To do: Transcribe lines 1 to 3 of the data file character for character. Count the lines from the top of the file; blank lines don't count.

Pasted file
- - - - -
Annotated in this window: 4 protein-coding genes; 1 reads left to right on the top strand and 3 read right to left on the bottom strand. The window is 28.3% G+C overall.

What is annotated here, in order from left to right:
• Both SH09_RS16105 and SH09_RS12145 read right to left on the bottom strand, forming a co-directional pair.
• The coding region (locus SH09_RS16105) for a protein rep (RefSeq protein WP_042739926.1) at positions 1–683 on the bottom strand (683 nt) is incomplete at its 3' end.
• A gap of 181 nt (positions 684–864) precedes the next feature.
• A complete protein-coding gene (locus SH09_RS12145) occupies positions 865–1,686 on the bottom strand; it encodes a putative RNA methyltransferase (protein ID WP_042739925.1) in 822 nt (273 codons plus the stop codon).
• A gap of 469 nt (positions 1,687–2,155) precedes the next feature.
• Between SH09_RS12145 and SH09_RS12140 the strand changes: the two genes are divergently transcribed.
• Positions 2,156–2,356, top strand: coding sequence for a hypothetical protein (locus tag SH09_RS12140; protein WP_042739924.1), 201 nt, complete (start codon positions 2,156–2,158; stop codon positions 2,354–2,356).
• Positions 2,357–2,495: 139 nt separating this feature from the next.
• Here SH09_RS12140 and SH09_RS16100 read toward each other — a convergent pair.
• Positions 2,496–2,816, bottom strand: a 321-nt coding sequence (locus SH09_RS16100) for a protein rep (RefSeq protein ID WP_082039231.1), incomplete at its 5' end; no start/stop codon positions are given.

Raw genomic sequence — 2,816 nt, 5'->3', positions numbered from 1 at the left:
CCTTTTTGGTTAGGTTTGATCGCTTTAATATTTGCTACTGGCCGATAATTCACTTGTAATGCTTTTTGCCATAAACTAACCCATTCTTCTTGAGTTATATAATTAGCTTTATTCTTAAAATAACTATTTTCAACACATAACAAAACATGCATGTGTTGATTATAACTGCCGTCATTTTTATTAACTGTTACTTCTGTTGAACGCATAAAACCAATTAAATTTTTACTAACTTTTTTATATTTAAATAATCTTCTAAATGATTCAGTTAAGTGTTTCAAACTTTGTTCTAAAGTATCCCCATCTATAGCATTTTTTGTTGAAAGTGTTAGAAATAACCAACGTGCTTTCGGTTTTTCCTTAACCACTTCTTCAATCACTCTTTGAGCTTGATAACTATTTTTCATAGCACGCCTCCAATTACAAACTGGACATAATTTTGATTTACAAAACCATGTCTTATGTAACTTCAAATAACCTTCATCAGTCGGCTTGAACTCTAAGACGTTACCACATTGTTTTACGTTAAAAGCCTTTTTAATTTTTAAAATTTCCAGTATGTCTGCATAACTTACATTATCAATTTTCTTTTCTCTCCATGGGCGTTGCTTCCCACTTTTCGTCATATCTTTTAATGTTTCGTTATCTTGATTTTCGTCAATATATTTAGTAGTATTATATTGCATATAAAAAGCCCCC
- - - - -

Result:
Annotated in this window: 4 protein-coding genes; 1 reads left to right on the top strand and 3 read right to left on the bottom strand. The window is 28.3% G+C overall.

What is annotated here, in order from left to right:
• Both SH09_RS16105 and SH09_RS12145 read right to left on the bottom strand, forming a co-directional pair.